- Designated Roth contributions
- After-tax contributions
- Catch-up contributions
|Two main types of IRA contributions:|
- Pre-tax (Traditional)
- After-tax (Roth)
|Tax benefits||Traditional 401(k)|
- Employee contributions and any earnings are tax-deferred
- Interest, dividends or capital gains income earned on the account are tax-free
- Contributions to a traditional IRA are typically tax-deductible
- Earnings and withdrawals are tax-free
A 401(k) is a qualified retirement plan offered by employers that qualifies for tax breaks under the Internal Revenue Code (IRC). These plans provide employees with a choice of investment options, but index funds and mutual funds are the most common options. Since these are professionally managed investments, you’ll have to pay a small fee.
There are two types of 401(k) accounts –– traditional 401(k)s and Roth 401(k)s. It’s possible to split your contributions between both, but the maximum you can contribute is $20,500 for 2022.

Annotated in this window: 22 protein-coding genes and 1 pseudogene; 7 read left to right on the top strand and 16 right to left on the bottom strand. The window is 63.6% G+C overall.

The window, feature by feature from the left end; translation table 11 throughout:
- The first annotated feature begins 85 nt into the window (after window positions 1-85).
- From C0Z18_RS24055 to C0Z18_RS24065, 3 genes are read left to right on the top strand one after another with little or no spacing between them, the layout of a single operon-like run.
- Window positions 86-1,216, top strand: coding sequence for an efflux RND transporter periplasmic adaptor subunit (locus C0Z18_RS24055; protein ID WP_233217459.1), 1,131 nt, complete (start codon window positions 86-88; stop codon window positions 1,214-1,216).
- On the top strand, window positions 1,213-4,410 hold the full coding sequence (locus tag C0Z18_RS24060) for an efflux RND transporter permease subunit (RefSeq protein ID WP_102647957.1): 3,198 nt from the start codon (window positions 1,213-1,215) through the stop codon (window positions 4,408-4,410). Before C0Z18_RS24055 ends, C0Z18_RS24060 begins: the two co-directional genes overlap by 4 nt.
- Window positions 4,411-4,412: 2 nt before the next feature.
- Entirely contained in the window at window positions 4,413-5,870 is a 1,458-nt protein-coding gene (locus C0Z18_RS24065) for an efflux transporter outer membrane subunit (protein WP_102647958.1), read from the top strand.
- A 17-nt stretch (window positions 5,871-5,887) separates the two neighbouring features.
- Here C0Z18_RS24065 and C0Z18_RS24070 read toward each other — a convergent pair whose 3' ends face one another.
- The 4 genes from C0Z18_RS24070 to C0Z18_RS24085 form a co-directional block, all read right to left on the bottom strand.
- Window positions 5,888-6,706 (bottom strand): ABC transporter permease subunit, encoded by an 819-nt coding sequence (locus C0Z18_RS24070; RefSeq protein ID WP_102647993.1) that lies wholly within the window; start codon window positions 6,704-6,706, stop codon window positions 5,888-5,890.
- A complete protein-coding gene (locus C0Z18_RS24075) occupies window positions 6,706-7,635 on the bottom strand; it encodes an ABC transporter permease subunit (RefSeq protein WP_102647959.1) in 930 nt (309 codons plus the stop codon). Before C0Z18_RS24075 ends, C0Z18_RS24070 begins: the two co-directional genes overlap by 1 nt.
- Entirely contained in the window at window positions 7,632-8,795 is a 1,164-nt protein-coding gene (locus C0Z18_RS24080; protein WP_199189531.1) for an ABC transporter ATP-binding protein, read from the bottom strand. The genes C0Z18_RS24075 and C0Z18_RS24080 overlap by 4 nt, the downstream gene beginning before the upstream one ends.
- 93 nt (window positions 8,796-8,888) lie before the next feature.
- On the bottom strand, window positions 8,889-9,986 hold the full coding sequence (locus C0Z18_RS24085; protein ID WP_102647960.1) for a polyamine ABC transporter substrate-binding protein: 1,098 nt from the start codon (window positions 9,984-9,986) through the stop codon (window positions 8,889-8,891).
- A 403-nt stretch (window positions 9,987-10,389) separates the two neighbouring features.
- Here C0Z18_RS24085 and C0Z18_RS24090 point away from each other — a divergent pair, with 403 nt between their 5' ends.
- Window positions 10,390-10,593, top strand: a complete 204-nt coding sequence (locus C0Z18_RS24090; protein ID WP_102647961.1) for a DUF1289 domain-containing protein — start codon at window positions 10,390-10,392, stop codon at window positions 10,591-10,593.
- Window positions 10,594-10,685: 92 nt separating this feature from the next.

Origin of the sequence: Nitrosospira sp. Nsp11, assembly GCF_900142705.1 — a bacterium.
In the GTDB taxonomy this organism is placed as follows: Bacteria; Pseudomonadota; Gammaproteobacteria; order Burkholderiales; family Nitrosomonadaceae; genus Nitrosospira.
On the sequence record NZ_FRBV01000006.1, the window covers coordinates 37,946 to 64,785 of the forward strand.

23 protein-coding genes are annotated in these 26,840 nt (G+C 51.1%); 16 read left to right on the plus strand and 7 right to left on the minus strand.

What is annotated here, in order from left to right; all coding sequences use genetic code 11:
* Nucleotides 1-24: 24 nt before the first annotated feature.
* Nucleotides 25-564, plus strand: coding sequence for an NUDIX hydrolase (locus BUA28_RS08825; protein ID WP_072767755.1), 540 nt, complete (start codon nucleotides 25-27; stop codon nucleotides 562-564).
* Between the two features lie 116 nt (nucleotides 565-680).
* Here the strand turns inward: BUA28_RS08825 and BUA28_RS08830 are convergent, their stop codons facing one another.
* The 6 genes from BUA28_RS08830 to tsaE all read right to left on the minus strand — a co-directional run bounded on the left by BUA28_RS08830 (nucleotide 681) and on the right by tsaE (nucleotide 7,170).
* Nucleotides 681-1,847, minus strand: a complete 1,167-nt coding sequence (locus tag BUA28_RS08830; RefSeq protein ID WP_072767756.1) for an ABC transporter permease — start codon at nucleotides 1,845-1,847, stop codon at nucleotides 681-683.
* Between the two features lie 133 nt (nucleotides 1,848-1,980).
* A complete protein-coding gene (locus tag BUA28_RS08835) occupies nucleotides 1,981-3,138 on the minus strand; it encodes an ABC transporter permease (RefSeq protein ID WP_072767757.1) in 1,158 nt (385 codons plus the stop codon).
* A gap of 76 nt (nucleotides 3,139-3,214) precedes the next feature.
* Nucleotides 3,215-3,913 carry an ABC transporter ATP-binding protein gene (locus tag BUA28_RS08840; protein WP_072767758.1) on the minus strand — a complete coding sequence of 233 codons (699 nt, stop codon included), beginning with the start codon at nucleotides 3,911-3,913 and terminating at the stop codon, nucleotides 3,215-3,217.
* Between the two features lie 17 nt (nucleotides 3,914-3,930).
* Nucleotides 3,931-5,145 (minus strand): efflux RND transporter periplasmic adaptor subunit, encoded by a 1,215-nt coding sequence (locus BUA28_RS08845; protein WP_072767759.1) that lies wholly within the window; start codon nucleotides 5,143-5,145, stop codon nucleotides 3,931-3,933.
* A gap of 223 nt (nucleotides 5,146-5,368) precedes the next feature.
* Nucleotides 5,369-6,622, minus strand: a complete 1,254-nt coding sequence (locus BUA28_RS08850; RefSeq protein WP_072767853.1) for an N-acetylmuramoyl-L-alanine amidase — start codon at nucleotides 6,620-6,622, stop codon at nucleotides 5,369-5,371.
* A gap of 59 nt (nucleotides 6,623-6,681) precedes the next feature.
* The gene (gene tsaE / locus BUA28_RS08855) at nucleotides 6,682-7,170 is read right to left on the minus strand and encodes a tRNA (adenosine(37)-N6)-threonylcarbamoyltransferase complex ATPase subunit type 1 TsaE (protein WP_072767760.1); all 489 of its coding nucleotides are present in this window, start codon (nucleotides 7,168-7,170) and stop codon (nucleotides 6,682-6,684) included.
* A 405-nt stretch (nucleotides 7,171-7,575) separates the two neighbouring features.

In a traditional 401(k), employee contributions are made through payroll deductions using pretax dollars. While you don’t take a tax deduction for your 401(k) contributions when it comes time to file your taxes, those pretax contributions can reduce your overall tax liability at the end of the year.
Any earnings from the investments in a 401(k) are also tax-deferred. That means you pay taxes on contributions and earnings when you withdraw money at retirement.
Begin withdrawing money from your 401(k) once you reach age 59 ½. If you take a distribution any earlier, you may incur a 10% penalty.
A Roth 401(k) is similar to a traditional 401(k), but employee contributions are not tax-deferred and are made with after-tax dollars. Since contributions are made with money you’ve already paid taxes on, contributions and earnings withdrawals are not taxed when you begin taking distributions at retirement.